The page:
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Density/Buoyancy question

Discussion in 'MCAT Study Question Q&A' started by aint settling, Aug 11, 2011.

  1. aint settling

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    The true mass of a rock is 10g. When submerged in water (D=1000kg/m3) the apparent mass of the rock is 5g.

    What is the density of the rock?


    Please help me with this question? Thanks!!!
     
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  3. geeyouknit

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    Let's say force = F; b= buoyancy, w=weight

    On the object, the overall force is Fnet;
    Fnet = Fb - Fw;
    Fw= mass * g = 0.01 kg * g (pointing down)
    Fnet is related to the apparent mass = 0.005 kg* gravity (pointing down)
    Fb = the force of buoyancy is the weight of the water displaced =
    = mass of water * g (pointing up)
    Cancel out gravity in all terms ==> -0.005 kg = Masswater - 0.01 kg
    Mass of water is 0.005 kg; Use density to get vol of water, 5e-6
    which gives volume of rock; 0.01 kg / vol of rock = density

    Nevermind: I did most of it right, I just forgot that the net force is pointing down, so Fnet should be negative.
     
    #2 geeyouknit, Aug 11, 2011
    Last edited: Aug 11, 2011
  4. inaccensa

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    is the answer 5*10^-6 m3? oh yeah, sorry I wrote the volume...oopss hope not to do that on the test, density =10^10-3/5*10^-6 = 2000kg/m3
     
    #3 inaccensa, Aug 11, 2011
    Last edited: Aug 11, 2011
  5. costales

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    This object-in-water problem is common. You can just take a ratio and multiply by the water density:
    specific gravity
    = true mass/(true mass-apparent mass)
    So it's 10/(10-5) = 2, and the answer is 2000 kg/m3.
     
    #4 costales, Aug 11, 2011
    Last edited: Aug 11, 2011
  6. docntrainin

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    I'm confused as well, I thought the problem would be solved like this:

    Fb = pfluid x g x Vsubmerged
    (10 g - 5 g/ 1000) (10) = 1000 x 10 x Vsubmerged (aka volume of rock)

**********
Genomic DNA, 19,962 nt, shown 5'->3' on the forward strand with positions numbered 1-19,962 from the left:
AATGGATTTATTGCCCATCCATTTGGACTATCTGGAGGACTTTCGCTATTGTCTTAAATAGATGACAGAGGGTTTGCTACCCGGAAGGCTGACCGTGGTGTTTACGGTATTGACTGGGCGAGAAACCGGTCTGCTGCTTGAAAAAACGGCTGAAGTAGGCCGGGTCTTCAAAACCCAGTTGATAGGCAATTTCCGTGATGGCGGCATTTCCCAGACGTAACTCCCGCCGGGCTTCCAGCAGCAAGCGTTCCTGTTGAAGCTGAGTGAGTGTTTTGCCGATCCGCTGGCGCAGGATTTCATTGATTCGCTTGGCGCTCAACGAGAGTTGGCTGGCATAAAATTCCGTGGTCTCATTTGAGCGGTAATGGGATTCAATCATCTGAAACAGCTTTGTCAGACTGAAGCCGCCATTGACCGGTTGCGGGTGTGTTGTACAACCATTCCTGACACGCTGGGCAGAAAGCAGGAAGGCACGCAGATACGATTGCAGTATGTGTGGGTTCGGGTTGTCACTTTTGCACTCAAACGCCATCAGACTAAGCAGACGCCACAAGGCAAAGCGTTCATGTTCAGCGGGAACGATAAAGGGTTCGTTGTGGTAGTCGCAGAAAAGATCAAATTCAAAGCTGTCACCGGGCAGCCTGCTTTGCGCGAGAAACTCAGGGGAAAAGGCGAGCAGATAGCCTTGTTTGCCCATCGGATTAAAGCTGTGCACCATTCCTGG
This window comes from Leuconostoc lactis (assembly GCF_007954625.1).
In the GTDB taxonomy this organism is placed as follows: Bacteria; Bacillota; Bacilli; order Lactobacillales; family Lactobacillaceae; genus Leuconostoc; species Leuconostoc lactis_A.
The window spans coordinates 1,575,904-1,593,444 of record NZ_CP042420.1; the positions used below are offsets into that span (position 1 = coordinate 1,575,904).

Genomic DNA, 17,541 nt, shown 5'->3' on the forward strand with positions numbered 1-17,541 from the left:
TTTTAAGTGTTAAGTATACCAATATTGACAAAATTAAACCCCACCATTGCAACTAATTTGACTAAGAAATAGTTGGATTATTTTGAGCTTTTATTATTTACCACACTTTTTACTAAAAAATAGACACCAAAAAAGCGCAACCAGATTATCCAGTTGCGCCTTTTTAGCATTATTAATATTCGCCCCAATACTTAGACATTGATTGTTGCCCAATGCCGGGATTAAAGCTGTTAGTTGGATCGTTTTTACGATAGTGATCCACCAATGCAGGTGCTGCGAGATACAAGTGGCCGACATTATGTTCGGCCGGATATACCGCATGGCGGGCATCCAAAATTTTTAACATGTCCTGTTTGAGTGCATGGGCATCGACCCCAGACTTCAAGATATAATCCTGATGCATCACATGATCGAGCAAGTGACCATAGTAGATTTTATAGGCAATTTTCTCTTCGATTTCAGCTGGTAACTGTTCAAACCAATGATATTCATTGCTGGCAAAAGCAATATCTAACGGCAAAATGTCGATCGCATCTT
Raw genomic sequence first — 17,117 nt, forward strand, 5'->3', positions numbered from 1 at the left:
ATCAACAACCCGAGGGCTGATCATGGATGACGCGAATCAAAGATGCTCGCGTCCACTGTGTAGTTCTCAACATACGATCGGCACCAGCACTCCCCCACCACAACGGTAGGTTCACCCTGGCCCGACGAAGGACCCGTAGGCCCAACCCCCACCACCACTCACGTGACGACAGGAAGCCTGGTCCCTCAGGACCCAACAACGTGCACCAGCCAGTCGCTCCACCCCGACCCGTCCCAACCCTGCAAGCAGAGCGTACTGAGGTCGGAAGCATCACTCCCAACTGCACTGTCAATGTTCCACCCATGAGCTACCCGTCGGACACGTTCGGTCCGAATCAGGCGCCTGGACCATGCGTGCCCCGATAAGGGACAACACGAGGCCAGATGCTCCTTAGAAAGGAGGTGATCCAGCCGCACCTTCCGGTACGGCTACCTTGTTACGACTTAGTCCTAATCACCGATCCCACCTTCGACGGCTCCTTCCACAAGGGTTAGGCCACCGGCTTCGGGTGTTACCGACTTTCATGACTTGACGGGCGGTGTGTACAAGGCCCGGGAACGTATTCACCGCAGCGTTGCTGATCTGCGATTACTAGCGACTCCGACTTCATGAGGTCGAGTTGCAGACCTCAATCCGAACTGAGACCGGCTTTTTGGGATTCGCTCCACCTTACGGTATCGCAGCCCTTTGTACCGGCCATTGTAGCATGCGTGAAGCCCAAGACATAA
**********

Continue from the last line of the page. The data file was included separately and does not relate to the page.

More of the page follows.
5/1000 = 1000 x V submerged
    V submerged (Volume of Rock) = 5e-6

    Density = 2000 kg/m3 (AHHHH STUPID MISTAKES LIKE THIS!!!!)
     
    #5 docntrainin, Aug 11, 2011
    Last edited: Aug 11, 2011
  7. inaccensa

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    Well, I did
    Weight air - Apparent weight = weight of the displaced fluid, although costales's formula is the easiest way, which i was not aware of.

    There is something similar density object/ density fluid = fraction submerged ---> floating liquid
     
  8. Majik

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    Fnet = Normal Force + Bouyant Force - Weight

    Note: Normal Force & Bouyant Force both act upwards; Weight acts down.
    Provided the object is touching the sea floor, the net force is zero.
    The apparent weight is equal to the normal weight.

    Therefore, rearranging we get:

    Weight - Bouyant Force = Normal Force

    Weight = 0.1N
    Normal Force (Apparent Weight) = 0.05N

    We can solve for Bouyant Force now:
    Weight - Normal Force = Bouyant Force
    0.05N = Bouyant Force = pVg (p=density of water;V=volume of object)
    0.05N / (1000kg/m^3)(10m/s^2) = Volume
    5x10^-6 m^3 = Volume

    Density of the object equals: mass / volume
    Density: 10x10^-3 kg / 5x10^-6 m^3
    Density: 2000 kg/m^3
     
  9. muhali3

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    If an object is floating, the relative density is the % submerged.

    If sunken/submerged, the relative density is the ratio of the weight to the buoyant force (W/B).
     
  10. Swagster

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    Forgive me BerkTeach for stealing your method, but I have to say it's magic.

    First, the object sinks, so we know that the weight/buoyant force ratio is equal to the relative densities (rock over water).

    Second, the weight is 10 and the buoyant force (apparent weight loss) is 5, so the W/B ratio is 2. This means that the rock is twice as dense as the water.

    For the exact breakdown of why W/B = (object density)/(water density) you need to read the page on buoyancy from the TBR book. Their approach is pure genius.
     
  11. Swagster

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    Did you take the TBR class or just use the books?
     
  12. BerkReviewTeach

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    It's not my method. That's all BR on that one. Gotta agree though, it's pretty genius the way they do certain math tricks.
     
  13. muhali3

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    relative density questions also seem to come up pretty often, so those tricks really do save a lot of time.
     

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